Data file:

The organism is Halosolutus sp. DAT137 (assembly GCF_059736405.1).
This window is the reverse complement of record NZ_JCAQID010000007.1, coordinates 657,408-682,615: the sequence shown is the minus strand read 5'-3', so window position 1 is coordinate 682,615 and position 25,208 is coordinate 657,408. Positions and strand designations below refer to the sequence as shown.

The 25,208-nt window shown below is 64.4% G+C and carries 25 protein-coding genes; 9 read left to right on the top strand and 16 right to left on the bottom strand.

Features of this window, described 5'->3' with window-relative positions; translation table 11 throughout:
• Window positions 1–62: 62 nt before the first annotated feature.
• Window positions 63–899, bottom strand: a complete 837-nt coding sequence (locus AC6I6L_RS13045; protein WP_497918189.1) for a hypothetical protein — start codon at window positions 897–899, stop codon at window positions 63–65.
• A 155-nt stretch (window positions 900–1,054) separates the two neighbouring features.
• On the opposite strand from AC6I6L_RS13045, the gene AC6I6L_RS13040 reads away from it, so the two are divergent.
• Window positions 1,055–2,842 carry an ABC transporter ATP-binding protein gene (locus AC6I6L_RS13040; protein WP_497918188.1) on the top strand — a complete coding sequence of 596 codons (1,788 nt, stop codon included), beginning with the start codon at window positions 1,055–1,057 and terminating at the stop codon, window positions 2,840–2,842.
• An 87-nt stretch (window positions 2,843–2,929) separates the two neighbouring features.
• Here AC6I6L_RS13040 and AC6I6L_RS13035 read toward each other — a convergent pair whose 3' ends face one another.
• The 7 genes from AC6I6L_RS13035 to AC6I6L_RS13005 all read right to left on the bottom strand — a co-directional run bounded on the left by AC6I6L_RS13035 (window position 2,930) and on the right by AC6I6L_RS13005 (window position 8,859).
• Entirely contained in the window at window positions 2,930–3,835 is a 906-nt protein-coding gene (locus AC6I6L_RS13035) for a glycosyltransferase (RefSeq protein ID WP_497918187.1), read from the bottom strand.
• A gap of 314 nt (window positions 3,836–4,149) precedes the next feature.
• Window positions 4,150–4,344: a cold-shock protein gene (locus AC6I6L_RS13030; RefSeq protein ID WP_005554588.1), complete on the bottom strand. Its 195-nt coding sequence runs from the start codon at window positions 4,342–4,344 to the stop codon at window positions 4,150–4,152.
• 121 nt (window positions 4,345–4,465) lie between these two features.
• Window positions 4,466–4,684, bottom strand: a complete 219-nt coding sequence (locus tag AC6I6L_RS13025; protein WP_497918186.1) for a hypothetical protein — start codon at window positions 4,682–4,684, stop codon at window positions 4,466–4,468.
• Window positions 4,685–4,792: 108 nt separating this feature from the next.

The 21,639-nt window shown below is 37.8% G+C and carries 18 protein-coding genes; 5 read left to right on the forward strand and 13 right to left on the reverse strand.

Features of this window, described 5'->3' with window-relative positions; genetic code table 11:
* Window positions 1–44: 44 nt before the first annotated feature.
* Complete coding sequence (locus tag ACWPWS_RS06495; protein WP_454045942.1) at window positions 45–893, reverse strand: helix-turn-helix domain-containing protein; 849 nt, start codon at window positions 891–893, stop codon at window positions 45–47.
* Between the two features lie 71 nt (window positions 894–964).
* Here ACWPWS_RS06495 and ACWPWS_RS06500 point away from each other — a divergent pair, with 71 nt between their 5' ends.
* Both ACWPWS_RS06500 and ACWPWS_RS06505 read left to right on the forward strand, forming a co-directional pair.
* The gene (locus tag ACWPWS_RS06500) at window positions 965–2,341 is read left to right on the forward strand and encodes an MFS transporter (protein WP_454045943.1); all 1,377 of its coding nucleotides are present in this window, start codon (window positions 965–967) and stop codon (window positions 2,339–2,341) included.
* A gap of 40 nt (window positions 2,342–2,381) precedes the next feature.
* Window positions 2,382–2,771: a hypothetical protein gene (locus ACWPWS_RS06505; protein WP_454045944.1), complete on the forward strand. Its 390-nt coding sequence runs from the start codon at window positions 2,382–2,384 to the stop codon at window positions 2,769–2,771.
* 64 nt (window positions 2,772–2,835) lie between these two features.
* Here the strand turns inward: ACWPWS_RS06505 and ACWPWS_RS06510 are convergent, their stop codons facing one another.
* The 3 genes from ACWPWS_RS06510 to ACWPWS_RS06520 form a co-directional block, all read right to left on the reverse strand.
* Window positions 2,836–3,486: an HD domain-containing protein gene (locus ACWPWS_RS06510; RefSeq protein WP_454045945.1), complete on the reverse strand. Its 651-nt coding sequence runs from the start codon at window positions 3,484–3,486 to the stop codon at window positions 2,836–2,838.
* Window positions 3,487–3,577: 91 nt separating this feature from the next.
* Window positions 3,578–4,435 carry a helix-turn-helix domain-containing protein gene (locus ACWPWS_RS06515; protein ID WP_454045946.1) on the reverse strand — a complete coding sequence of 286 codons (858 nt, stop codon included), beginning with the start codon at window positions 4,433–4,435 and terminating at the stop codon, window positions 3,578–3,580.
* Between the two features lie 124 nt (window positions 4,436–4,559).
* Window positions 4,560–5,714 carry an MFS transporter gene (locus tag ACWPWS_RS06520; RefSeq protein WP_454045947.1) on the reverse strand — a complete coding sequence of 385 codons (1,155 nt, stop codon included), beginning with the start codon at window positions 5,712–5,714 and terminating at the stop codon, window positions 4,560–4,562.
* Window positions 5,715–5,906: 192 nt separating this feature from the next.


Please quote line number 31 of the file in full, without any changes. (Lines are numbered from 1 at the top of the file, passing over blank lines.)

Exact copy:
* The 3 genes from ACWPWS_RS06510 to ACWPWS_RS06520 form a co-directional block, all read right to left on the reverse strand.